Featured Research

from universities, journals, and other organizations

Low Sense Of Belonging Is A Predictor Of Depression

Date:
August 11, 1999
Source:
University Of Michigan
Summary:
A psychological sense of belonging is a greater predictor of major depression than other factors commonly associated with depression, such as social support, conflict and loneliness.

Feeling as if you belong is instrumental in overcomingdepression, according to a U-M School of Nursing study

Related Articles


Contact: Amy Reyes
Phone: (734) 647-4411
E-mail: amelynr@umich.edu
Web site: http://www.umich.edu/~newsinfo/Releases/1999/Aug99/r081099a.html

ANN ARBOR---A psychological sense of belonging is a greater predictor of major depression than other factors commonly associated with depression, such as social support, conflict and loneliness, according to a new University of Michigan School of Nursing study.

"Researchers tend to focus much of their attention on social support, but we found that a low sense of belonging was a much stronger predictor of depression than social support," said Reg A. Williams, associate professor of nursing and co-author of the study that appears in the July/August issue of Nursing Research.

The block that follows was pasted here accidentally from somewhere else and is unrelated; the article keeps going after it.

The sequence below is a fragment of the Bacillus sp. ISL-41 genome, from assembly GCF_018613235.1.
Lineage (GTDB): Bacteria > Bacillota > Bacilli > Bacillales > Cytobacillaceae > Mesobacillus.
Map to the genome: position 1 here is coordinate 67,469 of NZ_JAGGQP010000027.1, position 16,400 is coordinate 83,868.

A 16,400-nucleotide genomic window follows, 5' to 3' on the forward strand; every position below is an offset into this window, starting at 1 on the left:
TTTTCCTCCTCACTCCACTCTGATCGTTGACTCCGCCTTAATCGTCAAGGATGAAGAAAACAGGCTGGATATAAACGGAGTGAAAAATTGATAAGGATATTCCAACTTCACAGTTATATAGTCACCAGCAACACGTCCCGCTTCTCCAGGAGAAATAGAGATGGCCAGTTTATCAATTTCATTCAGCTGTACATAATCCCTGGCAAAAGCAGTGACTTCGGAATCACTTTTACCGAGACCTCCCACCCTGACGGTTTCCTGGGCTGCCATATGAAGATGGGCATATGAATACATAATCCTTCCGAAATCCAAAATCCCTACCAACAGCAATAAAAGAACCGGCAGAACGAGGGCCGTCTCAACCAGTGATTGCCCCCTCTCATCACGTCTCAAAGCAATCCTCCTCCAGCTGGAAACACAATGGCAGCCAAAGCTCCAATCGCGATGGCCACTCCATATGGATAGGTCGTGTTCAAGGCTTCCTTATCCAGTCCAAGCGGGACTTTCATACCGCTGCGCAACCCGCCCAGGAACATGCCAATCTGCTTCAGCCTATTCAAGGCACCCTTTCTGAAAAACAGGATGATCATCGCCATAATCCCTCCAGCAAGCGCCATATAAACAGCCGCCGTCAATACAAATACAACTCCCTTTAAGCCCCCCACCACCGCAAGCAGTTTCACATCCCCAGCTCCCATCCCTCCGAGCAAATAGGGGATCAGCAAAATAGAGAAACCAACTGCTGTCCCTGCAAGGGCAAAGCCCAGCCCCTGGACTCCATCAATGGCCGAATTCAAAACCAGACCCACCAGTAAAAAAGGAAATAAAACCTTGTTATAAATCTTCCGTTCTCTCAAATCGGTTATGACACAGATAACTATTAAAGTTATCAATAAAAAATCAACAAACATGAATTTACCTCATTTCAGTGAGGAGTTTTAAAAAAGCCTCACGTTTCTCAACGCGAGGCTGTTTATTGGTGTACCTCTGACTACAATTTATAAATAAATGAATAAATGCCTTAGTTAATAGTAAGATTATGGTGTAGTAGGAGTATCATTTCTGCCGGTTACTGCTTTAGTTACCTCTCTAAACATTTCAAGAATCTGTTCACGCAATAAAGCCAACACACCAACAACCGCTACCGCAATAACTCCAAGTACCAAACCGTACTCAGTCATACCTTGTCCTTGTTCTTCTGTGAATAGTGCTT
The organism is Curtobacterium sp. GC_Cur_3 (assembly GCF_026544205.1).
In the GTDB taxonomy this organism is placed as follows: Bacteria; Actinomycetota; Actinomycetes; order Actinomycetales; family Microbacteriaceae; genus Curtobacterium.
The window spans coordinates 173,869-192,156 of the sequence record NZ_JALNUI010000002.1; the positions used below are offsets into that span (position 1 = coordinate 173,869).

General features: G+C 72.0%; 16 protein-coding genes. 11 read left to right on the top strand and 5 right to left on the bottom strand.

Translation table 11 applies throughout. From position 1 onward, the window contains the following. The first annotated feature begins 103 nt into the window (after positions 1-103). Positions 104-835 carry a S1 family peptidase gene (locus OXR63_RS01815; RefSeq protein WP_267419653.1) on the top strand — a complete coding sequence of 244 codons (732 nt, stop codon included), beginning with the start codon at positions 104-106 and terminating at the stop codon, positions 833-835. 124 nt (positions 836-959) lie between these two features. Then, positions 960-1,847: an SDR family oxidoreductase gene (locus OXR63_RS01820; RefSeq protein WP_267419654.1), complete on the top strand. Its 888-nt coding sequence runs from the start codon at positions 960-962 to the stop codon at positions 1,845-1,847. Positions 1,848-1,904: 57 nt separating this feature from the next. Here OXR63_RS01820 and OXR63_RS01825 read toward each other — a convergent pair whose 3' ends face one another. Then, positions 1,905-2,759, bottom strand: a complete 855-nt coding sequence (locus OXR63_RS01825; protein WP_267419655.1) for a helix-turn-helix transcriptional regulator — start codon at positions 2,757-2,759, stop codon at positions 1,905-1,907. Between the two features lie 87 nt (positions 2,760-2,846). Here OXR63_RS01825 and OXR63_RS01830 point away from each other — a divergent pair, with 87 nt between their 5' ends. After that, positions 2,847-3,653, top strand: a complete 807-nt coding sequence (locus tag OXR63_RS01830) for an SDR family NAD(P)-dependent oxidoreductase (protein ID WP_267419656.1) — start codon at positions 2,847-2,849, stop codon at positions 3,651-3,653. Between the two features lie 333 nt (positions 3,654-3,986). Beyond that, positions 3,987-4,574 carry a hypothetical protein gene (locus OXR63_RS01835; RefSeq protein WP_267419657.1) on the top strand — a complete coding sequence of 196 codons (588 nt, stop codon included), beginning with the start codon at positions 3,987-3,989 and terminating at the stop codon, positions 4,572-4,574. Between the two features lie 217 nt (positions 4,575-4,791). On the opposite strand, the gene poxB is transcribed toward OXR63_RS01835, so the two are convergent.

The study is based on the results of analysis of 31 clients diagnosed with and in treatment for major depression and 379 community college students. The clients ranged in age from 21 to 75 years old. Of the 31 clients, 51 percent were married and 64.5 percent were women.

The community college students ranged in age from 18 to 72 years; 59 percent were women and of those, 68 percent were single and 8.2 percent were involved in a serious relationship. There was a history of psychiatric treatment in 24 percent of the students.

Williams and Bonnie M. Hagerty, an associate professor of nursing and senior author of the study, analyzed the impact of a psychological sense of belonging, social support, conflict and loneliness on depression.

Other researchers have determined that having strong social support is a key factor in treating depression. But the U-M School of Nursing researchers found that regardless of how strong your social support network is---or in other words, regardless of how many friends you have or how often you socialize with them---if you don't feel as if you belong, your social support system will have little impact on depression outcomes.

People who have a low sense of belonging tend to endorse or agree with statements such as "If I died tomorrow, very few people would come to my funeral" and "I feel like a square peg trying to fit into a round hole," Williams said. People who endorse a statement such as "I generally feel that people accept me" have a higher sense of belonging, he said.